efense lawyers are supposed to fight hard for their clients. But sometimes the two see things differently.
The recent opening arguments in the trial of four men accused in the conspiracy to bomb the American embassies in East Africa in 1998 were a case in point. The prosecution went first, followed by a defense lawyer. And then another defense lawyer. But when the third rose and addressed the judge, he said that he had an "important problem."
"I just have to advise the court," said the lawyer, Frederick H. Cohn, "that my client has instructed me not to open."
He added, "I don't know if I am going to obey that."
Lawyers do not have to agree to all their clients' requests, and opening arguments give the defense an important chance to make a first impression on the jury. The judge, Leonard B. Sand of Federal District Court in Manhattan, told the lawyer: "That's a decision for you to make."
Mr. Cohn said he understood, but that he would abide by the request of his client, Mohamed Rashed Daoud al-'Owhali, 24, a Saudi citizen who could face the death penalty if he is convicted of playing a role in the attack of the American embassy in Nairobi, Kenya, in 1998.
It was not the first time Mr. al- 'Owhali and his lawyers disagreed over tactics.
Last year, different defense lawyers representing Mr. al-'Owhali were preparing to go to Washington to argue before the Justice Department that Janet Reno, who was attorney general at the time, should not authorize the death penalty against their client. But Mr. al-'Owhali told his lawyers not to go.
The lawyers appeared before Judge Sand, saying they felt conflicted between Mr. al-'Owhali's wishes and their own ethical obligations, especially in a potential death-penalty case.
Judge Sand asked the lawyers if they had any doubt about Mr. al- 'Owhali's "mental capacity or the rationality of his instructions" to them. When the lawyers said no, the judge said they could ethically abide by their client's request.
The lawyers did not make the trip, and Ms. Reno eventually authorized the death penalty.
It remains to be seen whether Mr. al-'Owhali will, in the end, allow his lawyers to deliver a closing argument, or, if he is convicted of trying to carry out the suicide attack, prevent them from arguing against execution.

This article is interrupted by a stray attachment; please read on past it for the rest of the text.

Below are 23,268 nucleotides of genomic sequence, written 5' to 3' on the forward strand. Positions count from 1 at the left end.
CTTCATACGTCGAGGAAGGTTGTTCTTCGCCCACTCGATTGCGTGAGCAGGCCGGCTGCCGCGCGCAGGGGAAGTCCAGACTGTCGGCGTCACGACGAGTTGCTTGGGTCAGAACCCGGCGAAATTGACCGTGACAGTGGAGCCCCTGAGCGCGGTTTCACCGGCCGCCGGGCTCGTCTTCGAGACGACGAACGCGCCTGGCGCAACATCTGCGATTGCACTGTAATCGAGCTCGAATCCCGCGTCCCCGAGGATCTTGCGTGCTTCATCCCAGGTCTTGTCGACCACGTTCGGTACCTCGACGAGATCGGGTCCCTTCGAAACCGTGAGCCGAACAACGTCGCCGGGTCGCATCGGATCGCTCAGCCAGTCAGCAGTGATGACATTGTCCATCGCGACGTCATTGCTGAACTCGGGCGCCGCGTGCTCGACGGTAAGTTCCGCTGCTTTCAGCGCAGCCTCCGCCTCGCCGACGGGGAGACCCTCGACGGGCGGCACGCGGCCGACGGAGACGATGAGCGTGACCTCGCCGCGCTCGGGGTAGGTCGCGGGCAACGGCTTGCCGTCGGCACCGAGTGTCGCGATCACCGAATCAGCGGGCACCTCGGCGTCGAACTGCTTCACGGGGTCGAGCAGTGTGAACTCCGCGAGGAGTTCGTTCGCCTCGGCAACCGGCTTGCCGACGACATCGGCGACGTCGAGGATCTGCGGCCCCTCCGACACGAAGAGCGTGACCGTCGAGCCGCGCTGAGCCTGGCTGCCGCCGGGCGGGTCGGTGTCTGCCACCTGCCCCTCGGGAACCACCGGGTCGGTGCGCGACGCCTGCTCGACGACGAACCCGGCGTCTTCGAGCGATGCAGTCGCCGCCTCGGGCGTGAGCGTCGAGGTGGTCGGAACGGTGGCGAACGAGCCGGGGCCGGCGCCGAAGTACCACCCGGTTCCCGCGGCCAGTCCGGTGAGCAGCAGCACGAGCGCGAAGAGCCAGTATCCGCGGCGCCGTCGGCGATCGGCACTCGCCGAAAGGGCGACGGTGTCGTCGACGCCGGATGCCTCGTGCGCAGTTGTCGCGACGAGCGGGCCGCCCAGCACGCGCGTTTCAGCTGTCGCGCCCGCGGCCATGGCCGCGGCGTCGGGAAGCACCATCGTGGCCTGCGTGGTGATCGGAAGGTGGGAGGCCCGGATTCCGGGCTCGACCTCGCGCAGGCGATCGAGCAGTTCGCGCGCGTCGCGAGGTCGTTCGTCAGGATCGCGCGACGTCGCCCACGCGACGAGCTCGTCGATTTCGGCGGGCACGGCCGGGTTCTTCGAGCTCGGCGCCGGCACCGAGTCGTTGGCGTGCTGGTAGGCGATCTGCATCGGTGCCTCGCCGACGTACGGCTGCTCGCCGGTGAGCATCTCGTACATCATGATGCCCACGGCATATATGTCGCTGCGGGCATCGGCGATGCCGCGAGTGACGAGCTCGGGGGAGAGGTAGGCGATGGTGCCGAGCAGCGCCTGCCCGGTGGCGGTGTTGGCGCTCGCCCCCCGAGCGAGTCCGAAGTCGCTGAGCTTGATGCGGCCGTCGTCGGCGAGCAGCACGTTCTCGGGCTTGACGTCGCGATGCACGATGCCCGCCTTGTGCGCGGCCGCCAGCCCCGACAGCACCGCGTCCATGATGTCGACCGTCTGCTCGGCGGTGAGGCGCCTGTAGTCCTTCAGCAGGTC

All Rise? Not So Fast
In some ways, the embassy bombings trial is like an Andrew Lloyd Webber musical: it takes a good long time for the stage to be set and the characters to take their appointed places before the curtain rises every day.
After Hanna the bomb-sniffing dog pads through the courthouse with her nose to the ground; after the reporters waiting in the courtroom finish their joking post-mortems on yesterday's news; after the Arabic and Swahili translators discuss the weather and climb into their translation booths; after the prosecutors enter carrying files and the defense lawyers follow recalling courtroom antics of the past; after Joel Blum, the in-house audio-visual technician, checks the microphones and the half- dozen speakers mounted on the walls; after the four defendants are led in by federal marshals with their wrists cuffed behind their backs and are placed in their chairs and their hands are freed and shackles are clamped to their legs; after Judge Sand strolls in from the robing room; after members of the public are ushered toward the last row of the gallery; after motions are heard and an expectant silence settles over Courtroom 318; after everything is finally ready and the 18 jurors amble in and groggily claim their seats; then, and only then, does the trial actually begin. ALAN FEUER
Time Is No Fugitive Here
Thomas Hobbes, the 17th century British political thinker, once described human existence in nature as nasty, brutish and short. Paul W. Butler, one of the prosecutors in the bombings case, once described the terrorism trial as long, complicated and chilling.
All concerned say the trial is going to be long. But as lawyers are wont to say, there was proof beyond a reasonable doubt offered in court last week as to just how long it is likely to be.
During a break in the proceedings on Wednesday, Judge Sand told the jury that the trial was going to be so protracted that he had already arranged a week's vacation for them. In August. ALAN FEUER